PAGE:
January 6, 2016
So, if you ever wanted a textbook example of How Not To Behave in a Space Crisis, this is that episode. Our fair ship is on a mission of mercy, delivering medical supplies to a beleaguered colony, but “standing orders” to study all pulsar phenomena (???) mean they must delay said mission of mercy so that shuttle Galileo can investigate an unexpected pulsar. For reasons, basically.
This episode does contain Trek’s first shuttle departure (which excited us a whole lot), the first time the rank of Ensign is spoken aloud (heralding, eventually, the much-deserved death of the Yeoman/Space-Secretary rank for lady guest stars), some of the silliest Styrofoam rock-throwing in classic Trek, and some alien facial prosthetics that we never see because they were deemed too scary for 1960s television.
It’s also one of the more contrived setups we’ve seen, as Kim says, “a plan to get them on a planet… with danger.” All so that the shuttle can crash on a (completely ridiculous) terrible monster-ridden planet and snipe at each other and behave in various out-of-character ways.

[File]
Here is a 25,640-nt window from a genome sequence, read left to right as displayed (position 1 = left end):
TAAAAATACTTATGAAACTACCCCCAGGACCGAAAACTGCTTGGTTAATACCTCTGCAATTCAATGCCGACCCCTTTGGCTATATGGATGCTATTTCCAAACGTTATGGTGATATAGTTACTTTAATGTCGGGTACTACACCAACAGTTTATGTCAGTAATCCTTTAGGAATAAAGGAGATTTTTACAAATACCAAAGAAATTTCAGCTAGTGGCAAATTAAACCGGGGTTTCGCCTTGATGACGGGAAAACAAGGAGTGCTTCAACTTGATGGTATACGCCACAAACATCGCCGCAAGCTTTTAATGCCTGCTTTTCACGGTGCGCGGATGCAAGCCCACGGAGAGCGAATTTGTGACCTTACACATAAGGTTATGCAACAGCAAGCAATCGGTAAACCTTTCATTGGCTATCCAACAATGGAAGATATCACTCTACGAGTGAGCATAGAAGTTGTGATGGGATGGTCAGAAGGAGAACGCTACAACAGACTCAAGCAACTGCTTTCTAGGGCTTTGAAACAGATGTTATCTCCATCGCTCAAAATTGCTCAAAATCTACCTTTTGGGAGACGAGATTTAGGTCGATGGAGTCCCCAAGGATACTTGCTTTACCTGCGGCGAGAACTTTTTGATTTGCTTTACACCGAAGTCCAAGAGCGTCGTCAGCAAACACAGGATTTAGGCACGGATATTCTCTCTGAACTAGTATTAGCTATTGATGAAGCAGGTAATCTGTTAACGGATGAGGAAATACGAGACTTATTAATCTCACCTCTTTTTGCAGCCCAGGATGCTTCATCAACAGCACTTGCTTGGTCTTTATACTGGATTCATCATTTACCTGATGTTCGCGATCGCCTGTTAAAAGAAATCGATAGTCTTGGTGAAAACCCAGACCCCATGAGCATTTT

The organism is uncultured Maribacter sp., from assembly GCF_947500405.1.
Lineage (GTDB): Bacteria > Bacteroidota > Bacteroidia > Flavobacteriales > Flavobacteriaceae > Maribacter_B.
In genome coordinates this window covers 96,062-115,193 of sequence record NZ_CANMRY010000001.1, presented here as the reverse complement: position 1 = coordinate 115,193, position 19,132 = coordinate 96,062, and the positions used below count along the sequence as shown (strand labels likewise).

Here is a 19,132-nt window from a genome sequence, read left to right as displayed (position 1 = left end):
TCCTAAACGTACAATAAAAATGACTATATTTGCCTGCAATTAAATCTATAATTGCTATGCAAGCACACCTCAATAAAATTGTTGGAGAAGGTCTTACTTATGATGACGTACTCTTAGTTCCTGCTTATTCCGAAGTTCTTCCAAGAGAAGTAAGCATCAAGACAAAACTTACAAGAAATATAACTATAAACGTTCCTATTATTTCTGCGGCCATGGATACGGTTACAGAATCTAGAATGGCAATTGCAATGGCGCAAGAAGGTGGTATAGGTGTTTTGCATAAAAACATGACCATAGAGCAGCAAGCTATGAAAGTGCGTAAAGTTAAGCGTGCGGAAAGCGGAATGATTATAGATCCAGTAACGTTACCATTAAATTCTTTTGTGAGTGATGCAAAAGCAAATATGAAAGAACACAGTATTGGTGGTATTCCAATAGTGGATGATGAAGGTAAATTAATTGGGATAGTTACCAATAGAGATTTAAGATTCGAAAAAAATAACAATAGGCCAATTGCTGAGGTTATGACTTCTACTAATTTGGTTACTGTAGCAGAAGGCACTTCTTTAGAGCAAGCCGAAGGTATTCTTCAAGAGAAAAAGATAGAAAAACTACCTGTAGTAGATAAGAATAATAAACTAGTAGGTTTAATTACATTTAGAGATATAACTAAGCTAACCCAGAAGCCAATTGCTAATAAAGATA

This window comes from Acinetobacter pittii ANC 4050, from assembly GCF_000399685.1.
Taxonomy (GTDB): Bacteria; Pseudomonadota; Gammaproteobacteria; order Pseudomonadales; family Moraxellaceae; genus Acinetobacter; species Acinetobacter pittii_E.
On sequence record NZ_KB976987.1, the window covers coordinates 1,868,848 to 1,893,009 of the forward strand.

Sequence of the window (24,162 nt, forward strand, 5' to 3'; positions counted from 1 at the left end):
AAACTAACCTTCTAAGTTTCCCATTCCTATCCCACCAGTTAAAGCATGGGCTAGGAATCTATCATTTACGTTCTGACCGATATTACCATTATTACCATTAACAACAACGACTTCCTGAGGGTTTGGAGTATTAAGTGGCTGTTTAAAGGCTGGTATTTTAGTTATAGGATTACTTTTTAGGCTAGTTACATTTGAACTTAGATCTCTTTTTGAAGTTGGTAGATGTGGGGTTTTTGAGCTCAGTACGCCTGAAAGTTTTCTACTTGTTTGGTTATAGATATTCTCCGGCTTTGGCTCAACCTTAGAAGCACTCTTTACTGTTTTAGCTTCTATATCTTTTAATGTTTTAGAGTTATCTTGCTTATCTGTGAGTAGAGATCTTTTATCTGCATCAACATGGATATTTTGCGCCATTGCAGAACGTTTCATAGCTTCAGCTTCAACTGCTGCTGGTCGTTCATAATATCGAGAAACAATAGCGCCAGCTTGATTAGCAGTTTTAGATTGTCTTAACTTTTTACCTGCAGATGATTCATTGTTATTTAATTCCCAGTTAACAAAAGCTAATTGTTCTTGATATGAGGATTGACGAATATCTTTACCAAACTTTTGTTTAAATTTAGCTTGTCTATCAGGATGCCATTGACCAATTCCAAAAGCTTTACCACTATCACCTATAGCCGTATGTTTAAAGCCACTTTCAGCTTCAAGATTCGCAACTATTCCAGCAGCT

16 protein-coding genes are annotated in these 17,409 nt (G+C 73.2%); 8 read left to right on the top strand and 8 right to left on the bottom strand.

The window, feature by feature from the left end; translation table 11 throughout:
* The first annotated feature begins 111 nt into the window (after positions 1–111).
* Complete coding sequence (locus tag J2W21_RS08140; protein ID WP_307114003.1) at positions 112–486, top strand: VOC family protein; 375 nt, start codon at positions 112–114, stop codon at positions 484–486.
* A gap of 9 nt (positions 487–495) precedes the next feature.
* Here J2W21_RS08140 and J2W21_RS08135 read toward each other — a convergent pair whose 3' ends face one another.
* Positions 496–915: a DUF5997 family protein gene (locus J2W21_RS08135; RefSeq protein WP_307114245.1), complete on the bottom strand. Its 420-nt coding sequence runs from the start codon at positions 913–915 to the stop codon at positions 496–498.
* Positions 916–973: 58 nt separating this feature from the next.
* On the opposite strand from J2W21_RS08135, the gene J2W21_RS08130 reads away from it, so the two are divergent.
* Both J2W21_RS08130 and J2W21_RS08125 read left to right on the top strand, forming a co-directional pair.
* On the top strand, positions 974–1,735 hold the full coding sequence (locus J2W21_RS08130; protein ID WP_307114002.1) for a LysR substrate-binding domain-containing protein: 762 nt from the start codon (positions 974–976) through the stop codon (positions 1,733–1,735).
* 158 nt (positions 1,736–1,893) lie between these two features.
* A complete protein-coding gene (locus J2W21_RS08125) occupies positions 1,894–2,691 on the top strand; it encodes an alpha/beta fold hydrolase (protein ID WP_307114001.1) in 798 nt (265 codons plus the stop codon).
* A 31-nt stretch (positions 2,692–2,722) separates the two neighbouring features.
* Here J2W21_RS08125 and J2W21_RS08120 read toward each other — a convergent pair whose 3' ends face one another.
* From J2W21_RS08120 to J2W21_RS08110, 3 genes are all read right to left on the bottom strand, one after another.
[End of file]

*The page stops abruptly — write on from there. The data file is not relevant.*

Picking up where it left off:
We were not huge fans of this one, obviously. It all seemed like a wrong-ordered process, where they decided they wanted to create a situation where the show could sloppily shove interpersonal conflict in the audience’s face, and they didn’t care about how they got there – up to and including forgetting established character traits and basic facts, like the fact that Spock is the fucking first officer and therefore this obviously cannot be his first command, and handily showcasing early Starfleet’s general failure at instilling inter-cultural and inter-species sensitivity in its recruits.
Another one to add to the list of suggestions on your Starfleet Evaluation Card.
June 23, 2017
June 14, 2017